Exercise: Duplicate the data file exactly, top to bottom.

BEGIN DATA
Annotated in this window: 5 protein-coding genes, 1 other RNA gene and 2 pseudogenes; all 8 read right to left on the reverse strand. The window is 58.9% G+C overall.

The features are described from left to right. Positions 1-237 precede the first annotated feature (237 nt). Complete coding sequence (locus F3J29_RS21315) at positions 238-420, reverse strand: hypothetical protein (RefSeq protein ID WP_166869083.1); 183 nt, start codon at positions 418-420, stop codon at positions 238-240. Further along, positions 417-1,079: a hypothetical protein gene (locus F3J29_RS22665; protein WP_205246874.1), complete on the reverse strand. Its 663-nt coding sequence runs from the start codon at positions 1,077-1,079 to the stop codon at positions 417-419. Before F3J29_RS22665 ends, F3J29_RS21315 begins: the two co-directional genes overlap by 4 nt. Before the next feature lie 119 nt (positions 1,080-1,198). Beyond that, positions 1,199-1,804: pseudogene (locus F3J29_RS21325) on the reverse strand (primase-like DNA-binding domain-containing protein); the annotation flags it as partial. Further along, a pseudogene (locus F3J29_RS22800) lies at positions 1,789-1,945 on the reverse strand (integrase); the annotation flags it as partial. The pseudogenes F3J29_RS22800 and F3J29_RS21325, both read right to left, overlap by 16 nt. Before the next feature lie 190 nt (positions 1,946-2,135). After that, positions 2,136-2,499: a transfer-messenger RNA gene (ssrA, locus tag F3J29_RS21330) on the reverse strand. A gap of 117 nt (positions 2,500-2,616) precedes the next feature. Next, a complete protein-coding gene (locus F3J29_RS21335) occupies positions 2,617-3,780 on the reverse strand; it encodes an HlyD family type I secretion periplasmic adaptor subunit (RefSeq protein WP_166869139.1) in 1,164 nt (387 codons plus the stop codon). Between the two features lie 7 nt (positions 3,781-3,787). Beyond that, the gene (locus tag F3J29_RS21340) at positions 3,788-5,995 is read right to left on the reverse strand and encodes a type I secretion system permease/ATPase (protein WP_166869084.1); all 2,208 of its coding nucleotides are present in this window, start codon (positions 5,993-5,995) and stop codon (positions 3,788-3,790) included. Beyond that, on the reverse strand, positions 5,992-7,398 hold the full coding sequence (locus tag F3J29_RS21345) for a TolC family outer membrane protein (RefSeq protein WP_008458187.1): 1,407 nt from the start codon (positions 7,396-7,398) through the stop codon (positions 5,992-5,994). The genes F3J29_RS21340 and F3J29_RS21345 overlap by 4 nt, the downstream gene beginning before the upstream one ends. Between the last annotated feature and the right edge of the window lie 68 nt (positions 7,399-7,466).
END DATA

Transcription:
Annotated in this window: 5 protein-coding genes, 1 other RNA gene and 2 pseudogenes; all 8 read right to left on the reverse strand. The window is 58.9% G+C overall.

The features are described from left to right. Positions 1-237 precede the first annotated feature (237 nt). Complete coding sequence (locus F3J29_RS21315) at positions 238-420, reverse strand: hypothetical protein (RefSeq protein ID WP_166869083.1); 183 nt, start codon at positions 418-420, stop codon at positions 238-240. Further along, positions 417-1,079: a hypothetical protein gene (locus F3J29_RS22665; protein WP_205246874.1), complete on the reverse strand. Its 663-nt coding sequence runs from the start codon at positions 1,077-1,079 to the stop codon at positions 417-419. Before F3J29_RS22665 ends, F3J29_RS21315 begins: the two co-directional genes overlap by 4 nt. Before the next feature lie 119 nt (positions 1,080-1,198). Beyond that, positions 1,199-1,804: pseudogene (locus F3J29_RS21325) on the reverse strand (primase-like DNA-binding domain-containing protein); the annotation flags it as partial. Further along, a pseudogene (locus F3J29_RS22800) lies at positions 1,789-1,945 on the reverse strand (integrase); the annotation flags it as partial. The pseudogenes F3J29_RS22800 and F3J29_RS21325, both read right to left, overlap by 16 nt. Before the next feature lie 190 nt (positions 1,946-2,135). After that, positions 2,136-2,499: a transfer-messenger RNA gene (ssrA, locus tag F3J29_RS21330) on the reverse strand. A gap of 117 nt (positions 2,500-2,616) precedes the next feature. Next, a complete protein-coding gene (locus F3J29_RS21335) occupies positions 2,617-3,780 on the reverse strand; it encodes an HlyD family type I secretion periplasmic adaptor subunit (RefSeq protein WP_166869139.1) in 1,164 nt (387 codons plus the stop codon). Between the two features lie 7 nt (positions 3,781-3,787). Beyond that, the gene (locus tag F3J29_RS21340) at positions 3,788-5,995 is read right to left on the reverse strand and encodes a type I secretion system permease/ATPase (protein WP_166869084.1); all 2,208 of its coding nucleotides are present in this window, start codon (positions 5,993-5,995) and stop codon (positions 3,788-3,790) included. Beyond that, on the reverse strand, positions 5,992-7,398 hold the full coding sequence (locus tag F3J29_RS21345) for a TolC family outer membrane protein (RefSeq protein WP_008458187.1): 1,407 nt from the start codon (positions 7,396-7,398) through the stop codon (positions 5,992-5,994). The genes F3J29_RS21340 and F3J29_RS21345 overlap by 4 nt, the downstream gene beginning before the upstream one ends. Between the last annotated feature and the right edge of the window lie 68 nt (positions 7,399-7,466).